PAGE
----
The Washington PostDemocracy Dies in Darkness

Opinion Ortega is obliterating what’s left of Nicaragua’s democracy

Nicaraguan President Daniel Ortega, with first lady and Vice President Rosario Murillo, speaks at an event in Managua in 2019. (Alfredo Zuniga/AP)
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Authoritarian leaders like to clothe themselves in the mantle of democratic legitimacy, but Nicaraguan President Daniel Ortega may be giving up on the charade. With each passing day, he takes one more step toward throwing off that threadbare disguise and openly embracing outright dictatorship.

Now, with five months until the November election — in which Ortega will run for a fourth consecutive term, his fifth overall — Ortega is bulldozing the opposition, crushing dissent and making a mockery of the election.

In one of his boldest assaults against a fair election, he targeted the leading opposition candidate, Cristiana Chamorro. Just hours after she announced plans to run for the presidency, he dispatched security forces to her home and placed her under house arrest, one of several candidates now under de facto arrest and prevented from campaigning. On Tuesday, the regime arrested two more presidential hopefuls on bogus charges, bringing the total to four potential challengers now under detention.

The judiciary, under tight control by Ortega and his wife, Vice President Rosario Murillo, has charged Chamorro with money laundering and “ideological falseness;” another candidate was charged with “conspiring against Nicaraguan society.” Chamorro has been accused of breaking the law by receiving money from the U.S. Agency for International Development for a now-closed foundation that aimed to improve journalistic practices in the country.

The Marxist revolutionary has turned into the new tyrant. The man who led the charge to dislodge a seemingly unmovable, brutal dictator is becoming one himself. The man of the people is now the one the people want out. A poll last year by Inter-American Dialogue found his approval had fallen below 20 percent, his lowest ever.

Having spent decades as president, Ortega could write the manual for turning a nascent democracy into a repressive autocracy. Eleven years after taking power in 1979 as the leader of a successful revolution to topple a reviled right-wing dictator, Ortega lost Nicaragua’s first democratic election in 1990. He was defeated, incidentally, by Violeta Chamorro, Cristiana’s mother.

In 2006, Ortega won. With the help of his ruling party, he changed the constitution to abolish term limits and steadily took control of all the levers of power, increasingly sharing authority with his controversial wife. The last time Nicaraguans voted for president, in 2016, observers warned that Ortega and his gang had rigged the vote. This time it’s even worse.

The economy is in a tailspin, partly as the result of the terrible pandemic response. With most Nicaraguans fed up, he has packed the national elections board with loyalists. The Organization of American States said that means Nicaragua is headed for the “worst possible elections.” In addition, Ortega’s subservient legislature passed a slew of antidemocratic laws aimed at muzzling the opposition and providing legal cover for increased repression. Under the new laws, a Nicaraguan can essentially go to prison for criticizing the president. That’s the stuff of tyranny.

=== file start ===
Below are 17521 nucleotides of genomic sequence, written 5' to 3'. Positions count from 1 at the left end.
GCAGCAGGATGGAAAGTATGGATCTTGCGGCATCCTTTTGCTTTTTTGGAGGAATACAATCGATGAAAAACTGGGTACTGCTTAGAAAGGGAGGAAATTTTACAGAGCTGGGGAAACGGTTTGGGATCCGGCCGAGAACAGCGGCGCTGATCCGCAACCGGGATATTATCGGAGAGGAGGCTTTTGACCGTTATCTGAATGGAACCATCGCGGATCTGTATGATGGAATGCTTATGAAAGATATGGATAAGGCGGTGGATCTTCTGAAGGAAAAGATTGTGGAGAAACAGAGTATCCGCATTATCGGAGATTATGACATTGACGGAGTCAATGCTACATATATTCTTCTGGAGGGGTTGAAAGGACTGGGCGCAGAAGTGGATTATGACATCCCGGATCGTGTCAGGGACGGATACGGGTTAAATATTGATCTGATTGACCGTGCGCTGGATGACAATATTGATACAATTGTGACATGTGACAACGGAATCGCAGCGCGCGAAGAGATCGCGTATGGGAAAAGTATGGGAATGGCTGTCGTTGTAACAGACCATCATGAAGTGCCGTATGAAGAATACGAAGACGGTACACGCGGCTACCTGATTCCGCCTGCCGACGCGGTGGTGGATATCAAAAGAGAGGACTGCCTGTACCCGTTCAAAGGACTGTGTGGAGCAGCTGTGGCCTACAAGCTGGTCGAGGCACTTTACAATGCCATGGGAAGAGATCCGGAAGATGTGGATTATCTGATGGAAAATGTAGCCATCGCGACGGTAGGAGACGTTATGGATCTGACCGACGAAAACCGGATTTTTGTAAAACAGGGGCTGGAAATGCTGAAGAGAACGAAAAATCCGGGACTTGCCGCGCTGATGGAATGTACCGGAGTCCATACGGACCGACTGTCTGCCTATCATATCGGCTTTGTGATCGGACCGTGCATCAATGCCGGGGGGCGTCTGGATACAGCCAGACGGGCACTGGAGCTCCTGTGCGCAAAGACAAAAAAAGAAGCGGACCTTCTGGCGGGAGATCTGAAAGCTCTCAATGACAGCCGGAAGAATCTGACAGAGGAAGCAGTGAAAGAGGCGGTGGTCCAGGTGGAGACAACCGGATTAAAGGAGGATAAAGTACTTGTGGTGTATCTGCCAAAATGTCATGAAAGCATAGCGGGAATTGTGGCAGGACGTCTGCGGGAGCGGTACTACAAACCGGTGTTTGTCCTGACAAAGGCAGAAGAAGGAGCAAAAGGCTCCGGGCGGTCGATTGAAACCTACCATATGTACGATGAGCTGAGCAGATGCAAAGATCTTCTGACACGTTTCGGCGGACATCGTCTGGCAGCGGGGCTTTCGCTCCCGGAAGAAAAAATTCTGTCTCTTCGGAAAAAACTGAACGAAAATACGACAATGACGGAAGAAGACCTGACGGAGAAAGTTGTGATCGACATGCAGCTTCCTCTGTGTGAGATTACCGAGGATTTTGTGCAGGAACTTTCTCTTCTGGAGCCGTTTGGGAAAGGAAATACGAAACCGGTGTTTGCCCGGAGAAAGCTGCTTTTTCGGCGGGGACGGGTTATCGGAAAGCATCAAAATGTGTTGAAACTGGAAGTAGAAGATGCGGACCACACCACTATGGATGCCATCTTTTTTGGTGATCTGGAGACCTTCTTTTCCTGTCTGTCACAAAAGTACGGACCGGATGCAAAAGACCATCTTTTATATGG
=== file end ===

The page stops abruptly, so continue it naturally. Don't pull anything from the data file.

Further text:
Journalists and regular citizens are enduring a relentless campaign of harassment and intimidation.

The regime has shown that it’s willing to go far to hold onto power. In 2018, Ortega launched a brutal crackdown against popular protests, killing more than 300 people. When the protests were finally put down, the legislature passed a law granting full amnesty to the perpetrators of the crackdown.

In recent months, with the election drawing near, repression has escalated. According to Amnesty International, “the authorities have pursued a policy of eradicating, at any cost, activism and the defense of human rights.”

Luckily for Ortega, the opposition can’t seem to get its act together, and remains divided, incapable of lining up behind a single candidate. That makes the process of rigging the election much easier.

Still, Ortega is taking no chances. He seems determined to hold on to power for as long as he wants, and then hand the reins to his wife.

Can anything be done to prevent another fraudulent election? Yes.

The Biden administration has vowed to make strengthening democracy and rule of law in Central America a key element of its campaign to address the root causes of mass migration to the United States. Vice President Harris, who visited the region this week, and other administration officials, should call out Ortega and help organize Latin American regional leaders to pressure the regime to free Chamorro and commit to holding free and fair elections.

The youthful revolutionary, who put down his rifle and changed out of his green jungle fatigues, long ago stopped fighting to eradicate poverty or to do away with inequality. Ortega’s government is rife with corruption. He is an enemy of democracy, of human rights, of the rule of law. He is battling to hold on to power, much like the dictator he once fought to remove.

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